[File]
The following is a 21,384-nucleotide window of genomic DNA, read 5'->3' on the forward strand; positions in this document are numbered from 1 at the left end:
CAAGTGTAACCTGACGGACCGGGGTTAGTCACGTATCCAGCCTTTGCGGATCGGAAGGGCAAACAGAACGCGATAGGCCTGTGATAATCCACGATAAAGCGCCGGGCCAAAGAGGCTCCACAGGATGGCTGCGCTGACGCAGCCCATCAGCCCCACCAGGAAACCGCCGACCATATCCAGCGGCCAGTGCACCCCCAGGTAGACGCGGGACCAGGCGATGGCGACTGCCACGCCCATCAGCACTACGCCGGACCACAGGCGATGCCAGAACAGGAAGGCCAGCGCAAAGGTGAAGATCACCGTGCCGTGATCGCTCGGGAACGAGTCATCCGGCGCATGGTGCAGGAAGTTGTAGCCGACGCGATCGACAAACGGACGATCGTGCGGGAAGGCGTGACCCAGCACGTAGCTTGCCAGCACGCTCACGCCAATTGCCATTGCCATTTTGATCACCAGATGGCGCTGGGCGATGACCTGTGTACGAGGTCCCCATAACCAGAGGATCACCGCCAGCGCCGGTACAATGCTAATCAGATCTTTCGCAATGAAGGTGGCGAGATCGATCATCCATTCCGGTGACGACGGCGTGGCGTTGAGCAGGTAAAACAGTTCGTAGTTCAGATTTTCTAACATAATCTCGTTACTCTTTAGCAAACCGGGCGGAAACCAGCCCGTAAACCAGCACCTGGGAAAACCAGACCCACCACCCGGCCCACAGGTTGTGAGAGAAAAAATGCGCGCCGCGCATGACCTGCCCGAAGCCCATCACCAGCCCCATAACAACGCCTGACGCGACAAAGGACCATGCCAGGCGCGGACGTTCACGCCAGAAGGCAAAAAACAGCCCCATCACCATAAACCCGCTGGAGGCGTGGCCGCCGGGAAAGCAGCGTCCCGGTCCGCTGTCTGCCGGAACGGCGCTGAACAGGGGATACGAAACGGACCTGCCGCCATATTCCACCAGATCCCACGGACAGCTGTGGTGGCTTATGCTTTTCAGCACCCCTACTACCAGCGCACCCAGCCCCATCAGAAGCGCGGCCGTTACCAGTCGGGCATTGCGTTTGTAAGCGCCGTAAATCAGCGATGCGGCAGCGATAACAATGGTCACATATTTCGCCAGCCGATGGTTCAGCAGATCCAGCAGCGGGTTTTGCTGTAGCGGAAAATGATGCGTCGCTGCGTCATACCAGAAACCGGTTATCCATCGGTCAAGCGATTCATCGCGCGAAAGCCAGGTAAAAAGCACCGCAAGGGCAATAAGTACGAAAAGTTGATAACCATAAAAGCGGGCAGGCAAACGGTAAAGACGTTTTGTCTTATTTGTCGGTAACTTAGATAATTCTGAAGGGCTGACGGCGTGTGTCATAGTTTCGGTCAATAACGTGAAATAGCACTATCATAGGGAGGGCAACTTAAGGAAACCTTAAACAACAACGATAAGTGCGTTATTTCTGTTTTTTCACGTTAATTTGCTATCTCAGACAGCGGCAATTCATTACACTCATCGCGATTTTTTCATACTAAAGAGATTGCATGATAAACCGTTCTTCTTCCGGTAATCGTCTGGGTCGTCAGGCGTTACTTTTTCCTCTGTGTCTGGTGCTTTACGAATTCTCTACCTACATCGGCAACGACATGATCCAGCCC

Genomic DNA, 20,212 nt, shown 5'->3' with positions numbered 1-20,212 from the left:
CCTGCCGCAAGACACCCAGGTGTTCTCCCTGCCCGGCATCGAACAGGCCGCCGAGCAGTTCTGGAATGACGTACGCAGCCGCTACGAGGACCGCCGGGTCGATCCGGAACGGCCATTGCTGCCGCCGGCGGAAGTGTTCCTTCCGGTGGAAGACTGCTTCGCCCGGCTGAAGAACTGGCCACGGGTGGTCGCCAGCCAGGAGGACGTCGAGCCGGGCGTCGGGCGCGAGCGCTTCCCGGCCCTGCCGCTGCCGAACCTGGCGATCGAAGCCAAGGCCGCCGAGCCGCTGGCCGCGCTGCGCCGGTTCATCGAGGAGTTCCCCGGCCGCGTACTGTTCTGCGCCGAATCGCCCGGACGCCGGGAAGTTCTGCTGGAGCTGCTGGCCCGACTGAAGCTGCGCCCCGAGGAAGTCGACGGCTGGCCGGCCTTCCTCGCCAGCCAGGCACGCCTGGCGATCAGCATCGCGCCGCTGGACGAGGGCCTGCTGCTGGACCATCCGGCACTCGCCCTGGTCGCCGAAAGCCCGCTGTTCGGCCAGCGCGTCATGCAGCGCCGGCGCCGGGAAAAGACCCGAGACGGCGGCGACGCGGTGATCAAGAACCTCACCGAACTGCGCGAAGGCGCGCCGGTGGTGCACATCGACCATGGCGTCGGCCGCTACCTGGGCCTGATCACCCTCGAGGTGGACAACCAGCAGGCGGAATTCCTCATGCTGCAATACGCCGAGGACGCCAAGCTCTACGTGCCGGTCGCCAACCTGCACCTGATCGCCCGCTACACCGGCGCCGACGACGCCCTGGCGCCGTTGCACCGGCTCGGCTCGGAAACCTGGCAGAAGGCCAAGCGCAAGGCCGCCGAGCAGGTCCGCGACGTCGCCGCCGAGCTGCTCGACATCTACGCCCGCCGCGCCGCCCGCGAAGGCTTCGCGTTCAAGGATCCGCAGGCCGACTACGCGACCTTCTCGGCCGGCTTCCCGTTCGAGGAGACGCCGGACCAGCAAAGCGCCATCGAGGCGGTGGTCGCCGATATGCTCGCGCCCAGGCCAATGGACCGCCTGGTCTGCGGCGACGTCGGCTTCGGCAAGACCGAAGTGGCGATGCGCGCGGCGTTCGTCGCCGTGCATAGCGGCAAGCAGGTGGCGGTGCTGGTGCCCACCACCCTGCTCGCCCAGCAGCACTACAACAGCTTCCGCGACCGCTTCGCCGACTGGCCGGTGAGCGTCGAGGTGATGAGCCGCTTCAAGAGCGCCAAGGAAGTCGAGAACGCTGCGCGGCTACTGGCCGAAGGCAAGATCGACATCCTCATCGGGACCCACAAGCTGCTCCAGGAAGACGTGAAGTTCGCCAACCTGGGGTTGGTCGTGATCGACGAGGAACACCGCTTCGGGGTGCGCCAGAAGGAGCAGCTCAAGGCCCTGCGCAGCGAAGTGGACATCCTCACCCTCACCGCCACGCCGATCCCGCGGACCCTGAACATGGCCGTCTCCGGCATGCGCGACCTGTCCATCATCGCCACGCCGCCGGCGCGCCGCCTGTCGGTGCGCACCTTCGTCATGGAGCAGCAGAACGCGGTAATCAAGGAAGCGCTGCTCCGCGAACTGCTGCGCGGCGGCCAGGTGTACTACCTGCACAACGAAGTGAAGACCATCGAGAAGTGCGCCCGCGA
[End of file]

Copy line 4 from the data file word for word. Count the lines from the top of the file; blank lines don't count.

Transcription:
CCTGCCGCAAGACACCCAGGTGTTCTCCCTGCCCGGCATCGAACAGGCCGCCGAGCAGTTCTGGAATGACGTACGCAGCCGCTACGAGGACCGCCGGGTCGATCCGGAACGGCCATTGCTGCCGCCGGCGGAAGTGTTCCTTCCGGTGGAAGACTGCTTCGCCCGGCTGAAGAACTGGCCACGGGTGGTCGCCAGCCAGGAGGACGTCGAGCCGGGCGTCGGGCGCGAGCGCTTCCCGGCCCTGCCGCTGCCGAACCTGGCGATCGAAGCCAAGGCCGCCGAGCCGCTGGCCGCGCTGCGCCGGTTCATCGAGGAGTTCCCCGGCCGCGTACTGTTCTGCGCCGAATCGCCCGGACGCCGGGAAGTTCTGCTGGAGCTGCTGGCCCGACTGAAGCTGCGCCCCGAGGAAGTCGACGGCTGGCCGGCCTTCCTCGCCAGCCAGGCACGCCTGGCGATCAGCATCGCGCCGCTGGACGAGGGCCTGCTGCTGGACCATCCGGCACTCGCCCTGGTCGCCGAAAGCCCGCTGTTCGGCCAGCGCGTCATGCAGCGCCGGCGCCGGGAAAAGACCCGAGACGGCGGCGACGCGGTGATCAAGAACCTCACCGAACTGCGCGAAGGCGCGCCGGTGGTGCACATCGACCATGGCGTCGGCCGCTACCTGGGCCTGATCACCCTCGAGGTGGACAACCAGCAGGCGGAATTCCTCATGCTGCAATACGCCGAGGACGCCAAGCTCTACGTGCCGGTCGCCAACCTGCACCTGATCGCCCGCTACACCGGCGCCGACGACGCCCTGGCGCCGTTGCACCGGCTCGGCTCGGAAACCTGGCAGAAGGCCAAGCGCAAGGCCGCCGAGCAGGTCCGCGACGTCGCCGCCGAGCTGCTCGACATCTACGCCCGCCGCGCCGCCCGCGAAGGCTTCGCGTTCAAGGATCCGCAGGCCGACTACGCGACCTTCTCGGCCGGCTTCCCGTTCGAGGAGACGCCGGACCAGCAAAGCGCCATCGAGGCGGTGGTCGCCGATATGCTCGCGCCCAGGCCAATGGACCGCCTGGTCTGCGGCGACGTCGGCTTCGGCAAGACCGAAGTGGCGATGCGCGCGGCGTTCGTCGCCGTGCATAGCGGCAAGCAGGTGGCGGTGCTGGTGCCCACCACCCTGCTCGCCCAGCAGCACTACAACAGCTTCCGCGACCGCTTCGCCGACTGGCCGGTGAGCGTCGAGGTGATGAGCCGCTTCAAGAGCGCCAAGGAAGTCGAGAACGCTGCGCGGCTACTGGCCGAAGGCAAGATCGACATCCTCATCGGGACCCACAAGCTGCTCCAGGAAGACGTGAAGTTCGCCAACCTGGGGTTGGTCGTGATCGACGAGGAACACCGCTTCGGGGTGCGCCAGAAGGAGCAGCTCAAGGCCCTGCGCAGCGAAGTGGACATCCTCACCCTCACCGCCACGCCGATCCCGCGGACCCTGAACATGGCCGTCTCCGGCATGCGCGACCTGTCCATCATCGCCACGCCGCCGGCGCGCCGCCTGTCGGTGCGCACCTTCGTCATGGAGCAGCAGAACGCGGTAATCAAGGAAGCGCTGCTCCGCGAACTGCTGCGCGGCGGCCAGGTGTACTACCTGCACAACGAAGTGAAGACCATCGAGAAGTGCGCCCGCGA